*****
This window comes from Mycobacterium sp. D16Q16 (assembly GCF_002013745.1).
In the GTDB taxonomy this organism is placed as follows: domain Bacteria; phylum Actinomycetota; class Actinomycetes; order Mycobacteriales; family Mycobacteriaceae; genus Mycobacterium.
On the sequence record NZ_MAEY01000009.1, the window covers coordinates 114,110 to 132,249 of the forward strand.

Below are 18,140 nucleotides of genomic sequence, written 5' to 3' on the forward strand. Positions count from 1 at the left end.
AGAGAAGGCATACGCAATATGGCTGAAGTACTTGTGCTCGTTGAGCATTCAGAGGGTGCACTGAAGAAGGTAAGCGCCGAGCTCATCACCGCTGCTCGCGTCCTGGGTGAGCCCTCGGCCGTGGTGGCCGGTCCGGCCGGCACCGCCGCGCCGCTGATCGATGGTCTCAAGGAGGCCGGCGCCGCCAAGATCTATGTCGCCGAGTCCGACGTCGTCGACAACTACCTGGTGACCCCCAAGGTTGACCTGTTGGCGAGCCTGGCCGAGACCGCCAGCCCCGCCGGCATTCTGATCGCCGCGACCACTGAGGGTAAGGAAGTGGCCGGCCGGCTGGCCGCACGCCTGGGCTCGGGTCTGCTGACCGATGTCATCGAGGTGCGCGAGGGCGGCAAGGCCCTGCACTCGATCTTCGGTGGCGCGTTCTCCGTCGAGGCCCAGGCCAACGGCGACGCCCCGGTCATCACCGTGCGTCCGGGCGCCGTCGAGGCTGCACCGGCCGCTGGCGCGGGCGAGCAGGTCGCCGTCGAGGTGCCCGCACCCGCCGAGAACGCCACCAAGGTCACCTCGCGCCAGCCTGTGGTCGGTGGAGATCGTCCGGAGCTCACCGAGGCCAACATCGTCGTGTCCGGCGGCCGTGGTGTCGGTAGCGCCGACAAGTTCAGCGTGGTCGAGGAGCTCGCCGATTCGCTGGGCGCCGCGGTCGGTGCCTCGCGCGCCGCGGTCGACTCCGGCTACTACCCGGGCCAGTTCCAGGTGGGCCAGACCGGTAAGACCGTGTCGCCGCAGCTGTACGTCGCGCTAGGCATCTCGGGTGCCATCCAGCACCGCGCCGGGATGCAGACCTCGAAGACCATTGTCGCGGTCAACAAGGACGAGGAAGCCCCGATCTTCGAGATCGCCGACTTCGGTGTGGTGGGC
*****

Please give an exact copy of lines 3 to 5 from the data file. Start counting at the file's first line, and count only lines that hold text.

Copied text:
On the sequence record NZ_MAEY01000009.1, the window covers coordinates 114,110 to 132,249 of the forward strand.

Below are 18,140 nucleotides of genomic sequence, written 5' to 3' on the forward strand. Positions count from 1 at the left end.
AGAGAAGGCATACGCAATATGGCTGAAGTACTTGTGCTCGTTGAGCATTCAGAGGGTGCACTGAAGAAGGTAAGCGCCGAGCTCATCACCGCTGCTCGCGTCCTGGGTGAGCCCTCGGCCGTGGTGGCCGGTCCGGCCGGCACCGCCGCGCCGCTGATCGATGGTCTCAAGGAGGCCGGCGCCGCCAAGATCTATGTCGCCGAGTCCGACGTCGTCGACAACTACCTGGTGACCCCCAAGGTTGACCTGTTGGCGAGCCTGGCCGAGACCGCCAGCCCCGCCGGCATTCTGATCGCCGCGACCACTGAGGGTAAGGAAGTGGCCGGCCGGCTGGCCGCACGCCTGGGCTCGGGTCTGCTGACCGATGTCATCGAGGTGCGCGAGGGCGGCAAGGCCCTGCACTCGATCTTCGGTGGCGCGTTCTCCGTCGAGGCCCAGGCCAACGGCGACGCCCCGGTCATCACCGTGCGTCCGGGCGCCGTCGAGGCTGCACCGGCCGCTGGCGCGGGCGAGCAGGTCGCCGTCGAGGTGCCCGCACCCGCCGAGAACGCCACCAAGGTCACCTCGCGCCAGCCTGTGGTCGGTGGAGATCGTCCGGAGCTCACCGAGGCCAACATCGTCGTGTCCGGCGGCCGTGGTGTCGGTAGCGCCGACAAGTTCAGCGTGGTCGAGGAGCTCGCCGATTCGCTGGGCGCCGCGGTCGGTGCCTCGCGCGCCGCGGTCGACTCCGGCTACTACCCGGGCCAGTTCCAGGTGGGCCAGACCGGTAAGACCGTGTCGCCGCAGCTGTACGTCGCGCTAGGCATCTCGGGTGCCATCCAGCACCGCGCCGGGATGCAGACCTCGAAGACCATTGTCGCGGTCAACAAGGACGAGGAAGCCCCGATCTTCGAGATCGCCGACTTCGGTGTGGTGGGC